19-year-old Helena Muffly wrote exactly 100 years ago today: 

Saturday, October 3, 1914: <<no entry>>

Source: Milton Evening Standard (October 1, 1914)

Source: Milton Evening Standard (October 1, 1914)

Her middle-aged granddaughter’s comments 100 years later:

Is Grandma still remembering all the fun that she had at the Milton Fair earlier in the week? When she was at the fair, did she stop by the suffragettes’ booth?

I love how the women’s suffrage question was framed — Motherhood  has become a public function; therefore women need to be allowed to vote.

P.S. There’s a new Friday Update on my author website, Sheryl Lazarus. com.  This week I’m thinking about the nuts and bolts involved in developing a new blog that tells the story of my Great-Aunt Marion who was in the Women’s Army Corps (WACs).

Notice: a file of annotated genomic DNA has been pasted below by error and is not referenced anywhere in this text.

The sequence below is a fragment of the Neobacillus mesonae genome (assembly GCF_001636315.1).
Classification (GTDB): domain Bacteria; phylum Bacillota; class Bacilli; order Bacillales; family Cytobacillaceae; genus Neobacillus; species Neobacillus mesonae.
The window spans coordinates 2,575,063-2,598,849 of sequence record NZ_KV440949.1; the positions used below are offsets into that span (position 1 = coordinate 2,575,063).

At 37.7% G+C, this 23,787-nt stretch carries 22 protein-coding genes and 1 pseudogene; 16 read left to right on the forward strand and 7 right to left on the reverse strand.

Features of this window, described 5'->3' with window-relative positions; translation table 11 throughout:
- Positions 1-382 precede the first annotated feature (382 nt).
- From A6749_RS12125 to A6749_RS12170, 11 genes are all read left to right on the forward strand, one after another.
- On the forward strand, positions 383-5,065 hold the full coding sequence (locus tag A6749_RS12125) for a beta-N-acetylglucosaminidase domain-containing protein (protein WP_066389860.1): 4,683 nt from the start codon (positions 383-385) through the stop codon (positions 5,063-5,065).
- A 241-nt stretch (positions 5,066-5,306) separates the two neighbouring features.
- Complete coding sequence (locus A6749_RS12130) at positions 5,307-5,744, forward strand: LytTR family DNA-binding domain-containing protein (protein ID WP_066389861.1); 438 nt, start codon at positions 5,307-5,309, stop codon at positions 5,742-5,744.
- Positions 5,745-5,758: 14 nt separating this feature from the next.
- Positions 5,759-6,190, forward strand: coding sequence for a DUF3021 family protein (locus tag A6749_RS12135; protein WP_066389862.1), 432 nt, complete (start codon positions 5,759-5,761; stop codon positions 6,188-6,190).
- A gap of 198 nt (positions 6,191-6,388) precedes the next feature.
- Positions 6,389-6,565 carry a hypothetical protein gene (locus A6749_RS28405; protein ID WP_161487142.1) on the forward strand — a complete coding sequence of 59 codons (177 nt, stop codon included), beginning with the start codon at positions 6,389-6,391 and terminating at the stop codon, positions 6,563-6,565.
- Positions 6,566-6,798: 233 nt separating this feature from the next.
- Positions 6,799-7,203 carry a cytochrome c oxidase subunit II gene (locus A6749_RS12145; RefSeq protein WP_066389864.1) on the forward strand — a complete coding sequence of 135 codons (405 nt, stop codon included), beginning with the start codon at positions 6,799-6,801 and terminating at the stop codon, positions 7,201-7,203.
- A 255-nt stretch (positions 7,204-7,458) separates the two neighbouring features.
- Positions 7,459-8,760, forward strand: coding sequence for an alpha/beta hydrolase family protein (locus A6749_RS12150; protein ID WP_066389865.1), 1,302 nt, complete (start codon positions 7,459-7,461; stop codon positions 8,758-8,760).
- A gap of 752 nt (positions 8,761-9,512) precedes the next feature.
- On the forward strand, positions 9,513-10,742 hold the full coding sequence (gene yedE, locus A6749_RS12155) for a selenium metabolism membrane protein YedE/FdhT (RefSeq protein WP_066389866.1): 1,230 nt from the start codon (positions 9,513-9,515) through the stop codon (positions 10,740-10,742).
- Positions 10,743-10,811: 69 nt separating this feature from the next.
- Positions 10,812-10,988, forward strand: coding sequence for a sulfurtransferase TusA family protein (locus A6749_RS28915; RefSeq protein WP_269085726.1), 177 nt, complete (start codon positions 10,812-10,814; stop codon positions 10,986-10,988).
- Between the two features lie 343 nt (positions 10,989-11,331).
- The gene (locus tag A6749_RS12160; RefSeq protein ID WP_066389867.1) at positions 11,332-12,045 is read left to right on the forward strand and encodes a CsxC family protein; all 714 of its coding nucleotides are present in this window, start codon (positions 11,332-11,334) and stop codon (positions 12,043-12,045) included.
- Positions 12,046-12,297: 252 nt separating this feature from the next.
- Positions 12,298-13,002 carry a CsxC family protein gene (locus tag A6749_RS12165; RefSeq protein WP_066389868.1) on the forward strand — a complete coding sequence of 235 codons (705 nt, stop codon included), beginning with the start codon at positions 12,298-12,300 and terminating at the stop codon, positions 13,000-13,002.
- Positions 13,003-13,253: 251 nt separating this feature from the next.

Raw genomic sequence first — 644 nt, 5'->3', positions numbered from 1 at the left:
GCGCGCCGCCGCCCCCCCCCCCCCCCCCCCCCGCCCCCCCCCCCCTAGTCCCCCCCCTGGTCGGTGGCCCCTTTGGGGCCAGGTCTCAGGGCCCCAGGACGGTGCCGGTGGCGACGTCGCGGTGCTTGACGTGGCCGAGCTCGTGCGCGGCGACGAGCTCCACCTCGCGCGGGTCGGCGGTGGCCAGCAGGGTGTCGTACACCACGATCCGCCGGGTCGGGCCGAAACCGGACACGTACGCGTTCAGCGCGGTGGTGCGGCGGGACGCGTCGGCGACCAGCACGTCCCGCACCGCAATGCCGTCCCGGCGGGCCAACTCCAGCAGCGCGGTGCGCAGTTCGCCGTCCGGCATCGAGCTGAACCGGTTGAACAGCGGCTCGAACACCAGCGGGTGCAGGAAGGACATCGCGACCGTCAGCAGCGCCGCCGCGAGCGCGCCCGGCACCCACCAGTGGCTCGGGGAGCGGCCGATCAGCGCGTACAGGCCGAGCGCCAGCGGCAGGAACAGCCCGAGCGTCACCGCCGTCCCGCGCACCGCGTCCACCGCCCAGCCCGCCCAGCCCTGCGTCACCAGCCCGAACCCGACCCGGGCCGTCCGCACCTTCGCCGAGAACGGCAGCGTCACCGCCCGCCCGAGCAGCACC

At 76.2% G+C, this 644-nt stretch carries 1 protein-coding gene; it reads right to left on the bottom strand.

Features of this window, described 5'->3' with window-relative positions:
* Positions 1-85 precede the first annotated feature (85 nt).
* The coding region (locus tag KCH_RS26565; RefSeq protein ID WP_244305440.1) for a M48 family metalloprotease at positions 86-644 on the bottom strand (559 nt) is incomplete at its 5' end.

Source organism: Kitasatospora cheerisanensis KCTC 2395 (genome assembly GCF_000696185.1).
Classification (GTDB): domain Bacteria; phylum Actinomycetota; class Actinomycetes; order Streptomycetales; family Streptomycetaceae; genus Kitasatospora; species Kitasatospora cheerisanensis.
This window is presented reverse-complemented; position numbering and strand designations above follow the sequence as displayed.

Fair Week

19-year-old Helena Muffly wrote exactly 100 years ago today: 

Tuesday, September 29–Wednesday, September 30, 1914: Guess I’ll have to commence writing about the weather. Well the weather should come in for its share of notice. You see this is fair week. I mean one with a capital F.

Source: Milton Evening Standard (September 21, 1914)

Source: Milton Evening Standard (September 21, 1914)

Her middle-aged granddaughter’s comments 100 years later:

Grandma—

Yeah! It’s Fair (with a capital F) week!  The Milton Fair will be sooo much fun. According to last week’s paper there will be a band, a public telephone booth, and fast horses . . . AND (sigh)  to keep parents happy, the fair will have a moral tone with no wheels of fortune.